Chicago Humanities Festival comes to Evanston on Northwestern Day

    It may have Chicago in its name, but the Chicago Humanities Festival found a new home in Evanston Oct. 29, on the festival’s Northwestern Day.

    The festival occurs annually, bringing dozens of speakers and performers to the Chicago area throughout October and November. Northwestern Day included 15 talks and presentations by a variety of writers, performers and scholars. Maureen Dowd, a columnist for The New York Times, and David Axelrod, the director of the University of Chicago’s Institute of Politics and former Obama advisor, kicked off Saturday’s talks, and California Sen. Barbara Boxer and Chicago Tonight correspondent Elizabeth Brackett closed out the day. Additionally, three University professors held CHF events.

    If you couldn’t make it to any of the day’s festivities, no worries – NBN has you covered with recaps of Newberry Medal-winning author Kwame Alexander’s talk, Yale Sterling Professor of Law Akhil Reed Amar’s presentation, and a panel led by Communication Studies professor Aymar Jean Christian.

    “YA Lit in Kicks, Hoops and Verse”

    Kwame Alexander with Shepsu Aakhu

    Louis Theatre, 12:30-1:30 p.m.

    Kwame Alexander’s talk, with writer and director Shepsu Aakhu, seemed more like a casual conversation than a formal presentation.

    “So we’re going to pretend there’s a roaring fire behind us and a nice pooch at my feet,” Aakhu said to start the talk.

    Alexander’s wide-ranging talk touched on how he became interested in writing, his process, his work outside young adult literature and how to get children interested in reading. He also recited a few poems from his books.

    “In schools, after fourth grade poetry becomes this sort of staid thing,” Alexander said. “People are afraid of it. … You actually learned how to communicate with the world through rhythm and rhyme … so I want to bring that back.”

    Lynn Townsell, a Chicago resident, said she brought her son to Alexander’s talk because of his interest in writing and his love for Alexander’s work.

    “I got [my son] The Crossover a couple years ago when it first came down, and he loved it,” Townsell said. “It was very good in terms of him just being very personal and down to earth.”

    “The Constitution Under Pressure”

    Akhil Reed Amar

    Harris Hall 107, 2:30-3:30 p.m.

    Between references to politicians from Illinois and FBI Director James Comey’s recent announcement of a renewed investigation into Hillary Clinton’s emails, Akhil Reed Amar’s sold-out presentation on constitutional law in the upcoming election was as topical as it gets.

    In Amar’s view, every election is a referendum on the Constitution and Lincoln’s vision for a country built on equality. He argued that this election especially showed this because “one of the two people [running for president] gets that vision, and the other not so much.” Amar also related Lincoln, who was from Illinois, to President Barack Obama, who is also from Illinois, saying Obama is now the defender of Lincoln’s vision for the country.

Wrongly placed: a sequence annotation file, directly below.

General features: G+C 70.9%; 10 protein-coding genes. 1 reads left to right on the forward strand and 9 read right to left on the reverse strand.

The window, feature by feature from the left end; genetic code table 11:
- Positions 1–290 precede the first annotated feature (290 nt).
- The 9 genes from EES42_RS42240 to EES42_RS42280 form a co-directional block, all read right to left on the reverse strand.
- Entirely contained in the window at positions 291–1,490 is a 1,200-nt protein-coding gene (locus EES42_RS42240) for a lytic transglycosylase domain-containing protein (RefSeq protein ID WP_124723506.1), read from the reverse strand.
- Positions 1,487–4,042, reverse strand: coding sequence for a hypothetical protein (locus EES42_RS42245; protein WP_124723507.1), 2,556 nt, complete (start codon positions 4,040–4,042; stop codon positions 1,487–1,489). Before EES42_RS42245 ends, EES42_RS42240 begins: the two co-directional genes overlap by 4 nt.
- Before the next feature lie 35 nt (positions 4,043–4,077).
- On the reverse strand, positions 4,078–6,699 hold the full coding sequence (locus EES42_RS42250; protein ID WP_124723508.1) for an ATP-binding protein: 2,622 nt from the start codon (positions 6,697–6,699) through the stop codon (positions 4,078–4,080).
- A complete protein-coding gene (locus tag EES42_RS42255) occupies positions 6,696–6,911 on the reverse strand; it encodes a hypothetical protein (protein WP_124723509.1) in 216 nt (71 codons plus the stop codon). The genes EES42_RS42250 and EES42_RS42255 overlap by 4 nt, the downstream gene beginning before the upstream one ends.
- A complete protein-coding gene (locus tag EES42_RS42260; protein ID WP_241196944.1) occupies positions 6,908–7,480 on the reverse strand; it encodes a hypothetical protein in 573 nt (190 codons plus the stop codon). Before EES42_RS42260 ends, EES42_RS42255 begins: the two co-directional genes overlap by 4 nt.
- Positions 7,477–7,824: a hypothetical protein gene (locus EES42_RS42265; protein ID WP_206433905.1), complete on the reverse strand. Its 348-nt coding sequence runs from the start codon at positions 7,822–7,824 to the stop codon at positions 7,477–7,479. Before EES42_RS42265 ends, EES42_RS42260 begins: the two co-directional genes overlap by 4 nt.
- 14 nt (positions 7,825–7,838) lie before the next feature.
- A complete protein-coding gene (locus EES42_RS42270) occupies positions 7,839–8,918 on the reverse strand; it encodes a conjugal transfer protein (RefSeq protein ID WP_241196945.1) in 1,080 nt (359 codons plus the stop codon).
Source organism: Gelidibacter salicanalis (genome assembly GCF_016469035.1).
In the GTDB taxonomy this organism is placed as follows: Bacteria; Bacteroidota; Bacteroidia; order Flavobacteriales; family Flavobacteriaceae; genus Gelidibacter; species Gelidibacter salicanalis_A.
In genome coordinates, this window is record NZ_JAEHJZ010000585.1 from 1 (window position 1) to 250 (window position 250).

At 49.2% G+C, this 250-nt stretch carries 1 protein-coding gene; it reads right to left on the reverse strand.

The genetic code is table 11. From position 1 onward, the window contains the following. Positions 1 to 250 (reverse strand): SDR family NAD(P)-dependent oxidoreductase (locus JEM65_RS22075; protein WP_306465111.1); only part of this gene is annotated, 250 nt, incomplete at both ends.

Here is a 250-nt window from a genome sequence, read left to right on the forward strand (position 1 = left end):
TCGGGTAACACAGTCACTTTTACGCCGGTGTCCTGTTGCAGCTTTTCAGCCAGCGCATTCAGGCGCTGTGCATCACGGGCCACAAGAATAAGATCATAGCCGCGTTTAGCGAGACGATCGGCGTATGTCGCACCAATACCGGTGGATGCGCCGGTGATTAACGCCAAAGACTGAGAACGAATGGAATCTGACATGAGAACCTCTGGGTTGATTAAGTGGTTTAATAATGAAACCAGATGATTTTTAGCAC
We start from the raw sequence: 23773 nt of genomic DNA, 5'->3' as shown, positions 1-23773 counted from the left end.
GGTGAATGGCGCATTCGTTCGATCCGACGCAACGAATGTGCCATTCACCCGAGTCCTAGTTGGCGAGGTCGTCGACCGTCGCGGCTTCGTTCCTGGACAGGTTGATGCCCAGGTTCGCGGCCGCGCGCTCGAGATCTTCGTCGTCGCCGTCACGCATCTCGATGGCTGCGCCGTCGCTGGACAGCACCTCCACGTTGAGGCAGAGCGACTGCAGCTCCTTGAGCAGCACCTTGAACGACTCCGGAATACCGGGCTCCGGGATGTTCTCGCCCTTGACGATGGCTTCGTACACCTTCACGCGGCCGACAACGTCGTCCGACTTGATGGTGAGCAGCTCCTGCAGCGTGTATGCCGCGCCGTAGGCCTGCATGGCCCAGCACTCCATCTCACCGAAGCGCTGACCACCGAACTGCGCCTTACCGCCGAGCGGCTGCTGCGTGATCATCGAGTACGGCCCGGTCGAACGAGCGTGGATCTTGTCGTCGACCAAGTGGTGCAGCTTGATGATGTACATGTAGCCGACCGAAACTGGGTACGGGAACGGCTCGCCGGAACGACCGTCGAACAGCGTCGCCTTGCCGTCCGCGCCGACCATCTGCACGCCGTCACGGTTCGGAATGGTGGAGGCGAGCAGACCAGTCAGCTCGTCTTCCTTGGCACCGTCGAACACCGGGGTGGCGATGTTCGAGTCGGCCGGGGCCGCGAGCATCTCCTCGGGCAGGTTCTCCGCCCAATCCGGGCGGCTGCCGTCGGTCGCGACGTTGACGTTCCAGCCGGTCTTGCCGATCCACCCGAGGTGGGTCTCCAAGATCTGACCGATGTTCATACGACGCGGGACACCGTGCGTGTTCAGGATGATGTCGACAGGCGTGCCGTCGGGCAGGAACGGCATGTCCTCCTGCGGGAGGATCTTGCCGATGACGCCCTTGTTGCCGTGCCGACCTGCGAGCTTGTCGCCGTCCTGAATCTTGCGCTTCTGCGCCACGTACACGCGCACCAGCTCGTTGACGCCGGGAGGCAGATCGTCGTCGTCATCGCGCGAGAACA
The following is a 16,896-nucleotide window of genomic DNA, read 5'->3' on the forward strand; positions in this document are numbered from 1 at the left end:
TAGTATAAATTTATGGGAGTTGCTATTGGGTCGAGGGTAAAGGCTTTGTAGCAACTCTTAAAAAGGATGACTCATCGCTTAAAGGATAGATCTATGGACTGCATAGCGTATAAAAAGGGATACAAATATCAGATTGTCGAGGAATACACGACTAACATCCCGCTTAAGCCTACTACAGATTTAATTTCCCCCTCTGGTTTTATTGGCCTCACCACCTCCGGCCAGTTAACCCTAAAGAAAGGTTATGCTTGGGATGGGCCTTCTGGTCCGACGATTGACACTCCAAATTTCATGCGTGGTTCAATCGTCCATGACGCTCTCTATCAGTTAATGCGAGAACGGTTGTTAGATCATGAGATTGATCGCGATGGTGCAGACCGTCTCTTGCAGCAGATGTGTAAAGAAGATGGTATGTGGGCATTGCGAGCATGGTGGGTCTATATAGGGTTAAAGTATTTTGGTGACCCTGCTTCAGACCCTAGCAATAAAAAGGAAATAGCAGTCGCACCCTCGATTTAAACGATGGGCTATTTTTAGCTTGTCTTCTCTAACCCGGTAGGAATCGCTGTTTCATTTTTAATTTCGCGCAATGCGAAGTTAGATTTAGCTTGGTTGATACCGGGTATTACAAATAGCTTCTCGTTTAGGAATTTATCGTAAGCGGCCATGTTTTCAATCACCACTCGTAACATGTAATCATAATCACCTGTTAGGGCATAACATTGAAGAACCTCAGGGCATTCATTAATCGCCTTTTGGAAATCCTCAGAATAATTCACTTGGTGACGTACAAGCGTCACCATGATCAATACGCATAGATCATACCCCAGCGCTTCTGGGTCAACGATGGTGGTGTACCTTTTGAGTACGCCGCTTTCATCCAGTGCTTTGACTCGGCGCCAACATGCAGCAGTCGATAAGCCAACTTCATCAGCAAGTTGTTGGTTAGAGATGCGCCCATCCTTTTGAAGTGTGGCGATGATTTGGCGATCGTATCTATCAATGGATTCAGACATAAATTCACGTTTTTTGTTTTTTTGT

In total, Amar said five people from Illinois are on the ballot this election – Hillary Clinton, Barack Obama, Michelle Obama, Supreme Court justice nominee Merrick Garland and, of course, Abraham Lincoln and his vision for the U.S.

    During a Q&A after his presentation, Amar addressed questions about the Supreme Court, Comey’s announcement, states’ rights and the Patriot Act.

    Diane Falk, a Chicago resident who’s worked on multiple presidential campaigns, said she appreciated Amar’s knowledge, but noted his criticism against Trump.

    “Clearly he’s got a partisan viewpoint, and since it aligns with mine, I was OK with that,” Falk said. “I thought the historical references were very interesting, that we’ve kind of been in this place before.”

    Amar, however, concluded his talk by emphasizing that he criticizes both sides of the aisle and has agreed with liberal and conservative scholars.

    “You expected a squishy Yale Law professor,” Amar said. “Bernie Sanders, all the rest.”

    “Slow, Artistic, Indie TV”

    Aymar Jean Christian with Ricardo Gamboa and Shea Couleé

    Block Museum, 4:30-5:30 p.m.

    To Aymar Jean Christian, the founder of Open TV, television doesn’t need to exist on a TV. He wrote the first complete study of internet TV, and has spent his time outside the classroom working on Open TV, which aims to give diverse artists a platform for independent TV projects.

    “I wanted to create a platform for television that was more interdisciplinary,” Christian said at the start of his panel. “It’s all research driven, but it’s most importantly artist driven.”

    Christian’s panel featured two Open TV collaborators: Shea Couleé, a drag queen who made a short film featuring drag queen characters called “Lipstick City,” and Ricardo Gamboa, a writer and actor whose series Brujos – Spanish for “male witches” – will premiere on Open TV next year. Christian screened “Lipstick City” and the trailer for Brujos before a Q&A with the artists.

    Couleé talked about the aesthetics of drag and how social assumptions about gender play into drag performance. She also performed a lip sync of “Daddy Lessons” by Beyoncé.

    “I think that a lot of power comes from femininity and feminine energy,” Couleé said. “Putting on the wig and the heels somehow made me feel more powerful.”

    A doctoral candidate in American Studies at New York University, Gamboa focused on talking about diversity in his work, and his goal of featuring a variety of voices in his teams and projects.

    “Art was always a way to critique … and then to be able to ask, to talk back to power,” Gamboa said. “You might not see the change you want to make in your lifetime, but you have to lay the groundwork.”


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